Psych Intelligence Thinking and Language

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  1. language
    a system for communicating with others using signals that are combined according to rules of grammar and convey meaning
  2. grammar
    a set of rules that specify how the units of language can be combined to produce meaningful messages
  3. phoneme
    the smallest unit of sound that is recognizable as a speech rather than as random noise
  4. phonological rules
    a set of rules that indicate how phonemes can be combined to produce speech sounds
  5. morphemes
    the smallest meaningful units of language
  6. morphological rules
    a set of rules that indicate how morphemes can be combined to form words
  7. syntactical words
    a set rules that indicates how words can be combined to form phrases and sentences
  8. deep structure
    the meaning of a sentence
  9. surface structure
    how a sentence is worded
  10. fast mapping
    the fact that children can map a word onto an underlying concept after only a single exposure
  11. telegraphic speech
    speech that is devoid of function morphemes and consists mostly of content words
  12. nativist theory
    language development is best explained as an innate, biological capacity
  13. genetic dysphasia
    a syndrome characterized by an inability to learn the grammatical structure of language despite having otherwise normal intelligence
  14. aphasia
    difficulty in producing or comprehending language
  15. prototype
    an example that embodies the most common and typical features of the concept
  16. exemplars
    compare a new subject to all other personal encounters similar to that object
  17. category-specific deficit
    a neurological syndrome that is characterized by an inability to recognize objects that belong to a particular category
  18. rational choice theory
    the classical view that we make decisions by determining how likely something is to happen
  19. frequency format hypothesis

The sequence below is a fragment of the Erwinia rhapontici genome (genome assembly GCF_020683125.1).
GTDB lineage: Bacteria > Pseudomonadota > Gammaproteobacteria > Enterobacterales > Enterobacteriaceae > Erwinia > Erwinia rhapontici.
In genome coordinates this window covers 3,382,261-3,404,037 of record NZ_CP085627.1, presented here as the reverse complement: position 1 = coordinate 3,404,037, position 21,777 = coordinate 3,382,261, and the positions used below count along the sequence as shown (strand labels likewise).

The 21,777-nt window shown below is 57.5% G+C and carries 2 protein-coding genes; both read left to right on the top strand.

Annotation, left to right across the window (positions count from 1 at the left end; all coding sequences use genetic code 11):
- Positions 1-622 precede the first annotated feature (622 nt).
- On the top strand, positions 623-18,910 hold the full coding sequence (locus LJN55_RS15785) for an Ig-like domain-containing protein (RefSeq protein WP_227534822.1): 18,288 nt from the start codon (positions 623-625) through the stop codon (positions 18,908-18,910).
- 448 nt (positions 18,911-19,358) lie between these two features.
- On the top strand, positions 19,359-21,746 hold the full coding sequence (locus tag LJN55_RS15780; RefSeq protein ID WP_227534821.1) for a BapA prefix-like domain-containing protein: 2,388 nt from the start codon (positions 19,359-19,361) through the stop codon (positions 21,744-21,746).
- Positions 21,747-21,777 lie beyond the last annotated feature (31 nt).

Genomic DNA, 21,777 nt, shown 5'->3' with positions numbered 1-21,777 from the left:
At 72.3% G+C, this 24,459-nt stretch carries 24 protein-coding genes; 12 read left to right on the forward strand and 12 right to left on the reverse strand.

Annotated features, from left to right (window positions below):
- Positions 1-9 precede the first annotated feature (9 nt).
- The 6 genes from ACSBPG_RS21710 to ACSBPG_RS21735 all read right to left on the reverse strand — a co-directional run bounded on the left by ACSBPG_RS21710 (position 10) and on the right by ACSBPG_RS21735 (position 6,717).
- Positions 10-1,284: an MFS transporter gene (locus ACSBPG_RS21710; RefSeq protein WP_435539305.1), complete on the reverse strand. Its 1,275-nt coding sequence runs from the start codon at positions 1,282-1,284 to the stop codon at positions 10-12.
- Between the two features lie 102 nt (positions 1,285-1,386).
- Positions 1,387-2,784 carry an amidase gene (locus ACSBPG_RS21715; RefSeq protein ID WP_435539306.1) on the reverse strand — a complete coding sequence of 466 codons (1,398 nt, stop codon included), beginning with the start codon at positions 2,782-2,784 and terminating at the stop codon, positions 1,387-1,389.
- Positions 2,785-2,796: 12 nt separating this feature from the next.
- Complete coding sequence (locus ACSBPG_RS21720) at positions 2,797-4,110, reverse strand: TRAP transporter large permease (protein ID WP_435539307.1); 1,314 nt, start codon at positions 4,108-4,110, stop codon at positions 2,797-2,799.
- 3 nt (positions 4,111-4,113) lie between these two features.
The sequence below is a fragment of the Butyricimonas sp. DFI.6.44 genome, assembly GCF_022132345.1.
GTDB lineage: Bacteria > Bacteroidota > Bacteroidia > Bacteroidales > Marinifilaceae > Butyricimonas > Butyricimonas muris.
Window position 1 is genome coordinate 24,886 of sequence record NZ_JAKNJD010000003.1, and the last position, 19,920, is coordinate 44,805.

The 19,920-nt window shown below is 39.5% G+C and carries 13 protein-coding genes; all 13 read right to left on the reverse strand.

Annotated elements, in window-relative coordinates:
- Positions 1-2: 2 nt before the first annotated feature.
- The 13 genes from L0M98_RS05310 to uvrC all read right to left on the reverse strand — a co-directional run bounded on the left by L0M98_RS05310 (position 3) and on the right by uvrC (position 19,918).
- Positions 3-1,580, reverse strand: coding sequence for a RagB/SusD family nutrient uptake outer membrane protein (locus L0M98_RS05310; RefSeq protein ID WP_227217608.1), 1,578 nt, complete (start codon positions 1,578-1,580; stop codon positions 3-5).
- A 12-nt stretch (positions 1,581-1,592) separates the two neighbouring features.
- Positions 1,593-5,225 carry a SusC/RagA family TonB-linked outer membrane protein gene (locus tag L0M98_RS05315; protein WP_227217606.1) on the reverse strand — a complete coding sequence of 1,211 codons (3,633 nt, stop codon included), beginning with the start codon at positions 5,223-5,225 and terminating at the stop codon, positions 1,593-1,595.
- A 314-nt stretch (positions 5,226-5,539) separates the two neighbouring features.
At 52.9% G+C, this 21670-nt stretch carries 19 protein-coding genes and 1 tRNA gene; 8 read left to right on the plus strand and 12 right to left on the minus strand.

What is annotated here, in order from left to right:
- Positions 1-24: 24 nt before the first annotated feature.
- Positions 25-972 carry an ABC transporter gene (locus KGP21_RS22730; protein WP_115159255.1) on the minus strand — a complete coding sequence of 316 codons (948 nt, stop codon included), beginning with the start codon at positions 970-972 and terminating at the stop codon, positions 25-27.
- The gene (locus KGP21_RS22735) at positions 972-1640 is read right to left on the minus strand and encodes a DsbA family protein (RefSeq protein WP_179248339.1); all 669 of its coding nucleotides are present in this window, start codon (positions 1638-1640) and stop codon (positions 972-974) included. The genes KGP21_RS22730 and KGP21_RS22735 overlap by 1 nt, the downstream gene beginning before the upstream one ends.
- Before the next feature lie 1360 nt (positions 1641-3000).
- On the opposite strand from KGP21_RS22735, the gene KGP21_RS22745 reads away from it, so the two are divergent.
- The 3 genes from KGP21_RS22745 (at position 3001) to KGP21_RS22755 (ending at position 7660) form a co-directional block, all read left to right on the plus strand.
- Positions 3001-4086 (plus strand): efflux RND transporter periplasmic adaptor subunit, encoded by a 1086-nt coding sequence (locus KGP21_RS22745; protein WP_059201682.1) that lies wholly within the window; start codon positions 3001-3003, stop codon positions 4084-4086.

the proposal that our minds evolved to notice how frequently things occur, not how likely they are to occur
  20. availability bias
    items that are more readily available in memory are judged as having occurred more frequently
  21. conjunction fallacy
    the belief that the probability of 2 events occurring together is greater than the probability of either event occurring by itself
  22. representative heuristic
    tendency to assume that if an item is similar to members of a particular category, it is probably a member of that category itself
  23. framing effects
    decisions are shaped by the language used to describe or frame a dillema
  24. sunk-cost fallacy
    people make decisions about a current situation based on what they have previously invested in the situation
  25. prospect theory
    people choose to take on risk when evaluating potential losses and avoid risks when evaluating potential gains
  26. intelligence
    the ability to direct one's thinking, adapt to one's circumstances, and learn from one's experience
  27. ratio IQ
    dividing a person's mental age by the person's physical age and then multiplying the quotient by 100
  28. deviation IQ
    dividing a person's test score by the average test score of people in the same age group and then multiplying by 100
  29. two factor theory of intelligence
    spearman's theory suggesting that every task requires a combination of a general ability and skills that are specific to the task (s and g)